Ross ramped up to get going as Cubs manager
MESA, Ariz, -- From the minute he was hired to replace Joe Maddon as Cubs manager on Oct. 24, David Ross has tossed and turned at night while running lineups, starting rotations and bullpen configurations through his mind.
On Saturday, his new job becomes a reality when the Cubs open Cactus League play against the Oakland A's at Sloan Park.
Originally scheduled to start at 2:05 p.m. (Chicago time), the game has been pushed back to 7:10 p.m. due to a threat of early rain.
Ross will be ready to manage no matter what time the game starts.
"It's something I've been thinking about for a long time," Ross said. "As a player, you're just trying to walk through things. As a manager, you're ready to get going."
Here are five things to watch as the Cubs move into the exhibition season:
Kris Bryant is the new leadoff hitter and Anthony Rizzo is slated to bat second.
That's a lot of thunder at the top of the lineup, so the pressure is on the Cubs' 3-8 hitters to make Ross' strategy pay off.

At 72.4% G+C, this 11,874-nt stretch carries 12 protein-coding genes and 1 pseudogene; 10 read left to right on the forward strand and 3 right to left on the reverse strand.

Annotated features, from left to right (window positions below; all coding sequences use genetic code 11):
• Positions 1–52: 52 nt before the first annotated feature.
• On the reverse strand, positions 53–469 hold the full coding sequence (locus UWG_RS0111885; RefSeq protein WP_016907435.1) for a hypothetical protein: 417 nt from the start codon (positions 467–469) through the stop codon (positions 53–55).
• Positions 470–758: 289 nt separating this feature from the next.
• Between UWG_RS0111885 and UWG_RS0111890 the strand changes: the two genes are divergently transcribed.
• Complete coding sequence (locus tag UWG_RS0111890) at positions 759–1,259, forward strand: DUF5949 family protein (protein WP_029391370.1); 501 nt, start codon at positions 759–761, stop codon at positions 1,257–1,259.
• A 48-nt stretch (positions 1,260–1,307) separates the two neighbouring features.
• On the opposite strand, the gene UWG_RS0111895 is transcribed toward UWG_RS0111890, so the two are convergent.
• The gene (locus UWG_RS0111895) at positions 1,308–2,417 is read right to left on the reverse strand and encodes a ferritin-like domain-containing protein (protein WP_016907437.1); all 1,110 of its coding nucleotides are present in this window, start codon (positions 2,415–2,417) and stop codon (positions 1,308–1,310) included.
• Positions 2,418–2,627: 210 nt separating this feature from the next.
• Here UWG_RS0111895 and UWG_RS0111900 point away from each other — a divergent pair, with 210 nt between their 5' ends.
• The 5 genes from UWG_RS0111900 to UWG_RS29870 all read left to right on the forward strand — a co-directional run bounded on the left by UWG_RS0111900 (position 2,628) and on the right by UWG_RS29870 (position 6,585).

The best battle in camp is at second base, where David Bote, Jason Kipnis, Nico Hoerner, Daniel Descalso and Robel Garcia are all in the mix. Ian Happ is another candidate, but he's likely to stick in center field.
"We've got a whole crowd of guys," Hoerner said.
Calf and hand injuries slowed Kipnis last season, his ninth and final year with the Indians. If he's healthy, the Northbrook native can still produce.
Tyler Chatwood is the Cubs' likely No. 5 starter heading into Cactus League play, with Alec Mills and Adbert Alzolay also in play.
Chatwood was 1-1 with a 3.97 ERA in 5 starts last season. He has a power arm but command issues are still a big concern.
He hasn't pitched since July of 2018 due to elbow injuries, but Brandon Morrow is back with the Cubs on a minor-league contract.
The former closer is being eased into action, which makes sense given the long layoff. If his elbow is sound, Morrow could give the Cubs' revamped bullpen a needed boost.
Javier Baez missed most of last September with a hairline left thumb fracture, and the star shortstop wasn't sure how it would feel when he arrived at training camp and took live batting practice.
So far, so good, and that's welcome news for a Cubs' lineup that needs some thump in the middle.